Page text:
New USC women's basketball coach Lindsay Gottlieb returns to Pac-12 after 'life-changing' opportunity in NBA
Sitting down for her podium session at Pac-12 Women’s Basketball Media Day, Lindsay Gottlieb quipped, “the conference somehow found a way to get tougher in the two years I’ve been gone.”
Quite frankly, the Pac-12 has probably become even more difficult with her hire at USC. Fresh off a two-year stint as an assistant coach with the Cleveland Cavaliers, Gottlieb is back in the Pac-12 with a new mindset honed by her time in the NBA.
“It was life-changing. While it was short, it was a chance for me to get out of my comfort zone,” Gottlieb said about her time with the Cavs. “I just had an opportunity to grow in so many ways.”
Gottlieb, who led Cal to its first-ever Final Four during her eight years as head coach of the Golden Bears, was the first NCAA women’s basketball head coach hired by an NBA team when Cleveland came calling. Beyond the technical aspects of coaching in the NBA game, her two years with the Cavaliers gave her an abundance of resources that weren’t on the table before.
As she tries figure out ways to enhance forward Alissa Pili’s game (don’t be surprised if we see #PointPili or Pili playing on the wing some), her NBA pedigree allows her to have conversations like the one she did with Stan Van Gundy about how the different ways he played Zion Williamson when he was coaching the New Orleans Pelicans.
“I also knew I wouldn’t come back unless I felt like I was going to be better,” Gottlieb said. “Sort of version 2.0 of myself so to speak. My mind is expanded, different basketball resources at my disposal, and more just a different mentality and an opportunity to come back and pour into a different group of student-athletes and do some special things.”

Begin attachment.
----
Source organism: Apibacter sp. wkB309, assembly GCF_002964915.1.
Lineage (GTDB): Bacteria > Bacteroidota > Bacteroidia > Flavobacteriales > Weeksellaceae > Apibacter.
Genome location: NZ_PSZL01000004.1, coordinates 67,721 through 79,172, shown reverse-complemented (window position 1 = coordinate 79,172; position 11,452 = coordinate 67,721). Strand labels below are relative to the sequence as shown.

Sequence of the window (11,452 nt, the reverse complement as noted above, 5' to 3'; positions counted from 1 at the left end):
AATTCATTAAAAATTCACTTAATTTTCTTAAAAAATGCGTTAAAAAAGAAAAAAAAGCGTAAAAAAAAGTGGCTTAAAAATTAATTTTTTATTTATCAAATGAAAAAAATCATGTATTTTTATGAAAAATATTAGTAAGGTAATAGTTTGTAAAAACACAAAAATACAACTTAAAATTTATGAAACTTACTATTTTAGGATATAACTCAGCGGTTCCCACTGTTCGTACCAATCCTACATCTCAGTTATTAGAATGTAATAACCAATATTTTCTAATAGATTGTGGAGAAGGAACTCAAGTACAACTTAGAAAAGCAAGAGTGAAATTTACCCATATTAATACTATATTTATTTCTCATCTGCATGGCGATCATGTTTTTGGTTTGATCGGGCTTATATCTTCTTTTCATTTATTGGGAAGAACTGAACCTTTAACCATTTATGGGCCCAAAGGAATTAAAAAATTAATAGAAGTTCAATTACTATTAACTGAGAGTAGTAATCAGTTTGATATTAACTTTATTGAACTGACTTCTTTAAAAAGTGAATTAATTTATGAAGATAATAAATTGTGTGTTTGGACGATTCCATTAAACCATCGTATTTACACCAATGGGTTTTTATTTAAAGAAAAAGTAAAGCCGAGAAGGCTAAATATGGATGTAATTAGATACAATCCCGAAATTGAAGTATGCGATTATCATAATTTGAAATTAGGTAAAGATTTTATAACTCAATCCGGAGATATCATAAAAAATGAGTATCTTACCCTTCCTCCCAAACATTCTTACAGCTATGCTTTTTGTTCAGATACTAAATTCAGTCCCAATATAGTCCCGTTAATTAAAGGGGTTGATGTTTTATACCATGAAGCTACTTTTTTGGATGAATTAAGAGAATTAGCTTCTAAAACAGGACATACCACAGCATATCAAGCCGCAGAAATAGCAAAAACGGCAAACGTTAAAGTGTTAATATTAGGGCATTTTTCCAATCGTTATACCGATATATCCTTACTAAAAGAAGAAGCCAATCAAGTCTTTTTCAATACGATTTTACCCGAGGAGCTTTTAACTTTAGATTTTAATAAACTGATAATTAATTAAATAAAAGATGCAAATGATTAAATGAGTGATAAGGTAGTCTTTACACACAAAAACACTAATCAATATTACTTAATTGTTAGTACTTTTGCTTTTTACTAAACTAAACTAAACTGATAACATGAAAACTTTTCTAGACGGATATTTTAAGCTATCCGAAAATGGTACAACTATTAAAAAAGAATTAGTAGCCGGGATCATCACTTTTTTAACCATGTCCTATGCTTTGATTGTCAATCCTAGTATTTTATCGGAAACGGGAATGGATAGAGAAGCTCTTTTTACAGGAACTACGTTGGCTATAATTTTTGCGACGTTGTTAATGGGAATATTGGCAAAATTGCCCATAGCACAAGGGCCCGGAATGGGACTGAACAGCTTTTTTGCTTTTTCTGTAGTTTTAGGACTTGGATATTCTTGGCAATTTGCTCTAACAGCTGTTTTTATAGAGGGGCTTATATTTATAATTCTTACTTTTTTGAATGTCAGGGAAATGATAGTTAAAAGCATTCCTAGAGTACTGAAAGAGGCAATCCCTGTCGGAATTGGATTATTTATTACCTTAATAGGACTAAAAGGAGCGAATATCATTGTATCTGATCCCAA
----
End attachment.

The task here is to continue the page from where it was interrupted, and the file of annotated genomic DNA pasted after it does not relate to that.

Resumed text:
For a program that has such a rich tradition in women’s basketball with two NCAA championships and features such legendary players as Cynthia Cooper, Lisa Leslie, Cheryl Miller and Tina Thompson, USC has been on a downswing. The Trojans haven’t made the NCAA Tournament since 2014 and have only been to the tournament three times since 1997, but a hire like Gottlieb stands to breathe more life back into the program.
The coaching change has already given the Trojans a boost, as Gottlieb was able to hang on to the 13th-ranked recruiting class in the country according to Prospects Nation.
“I feel like the West Coast and really nationally has been waiting for USC to be relevant again,” Gottlieb said. “It’s LA -- it’s the basketball hotbed of the world right now. Our current administration values female athletes and specifically said we want to go and get a coach that we think can make this a championship program.”
There’s a different vibe permeating throughout Galen Center, and with talented players like a fully healthy Alissa Pili, forward Jordan Sanders, and a pair of McDonald’s All-American freshmen Rayah Marshall and Clarice Uche Akunwafo, there is reason to believe the Trojans will be back in the mix before long.
“Workouts have been so much different. Practice has been different,” Pili said. “It’s just a whole different energy for our program.”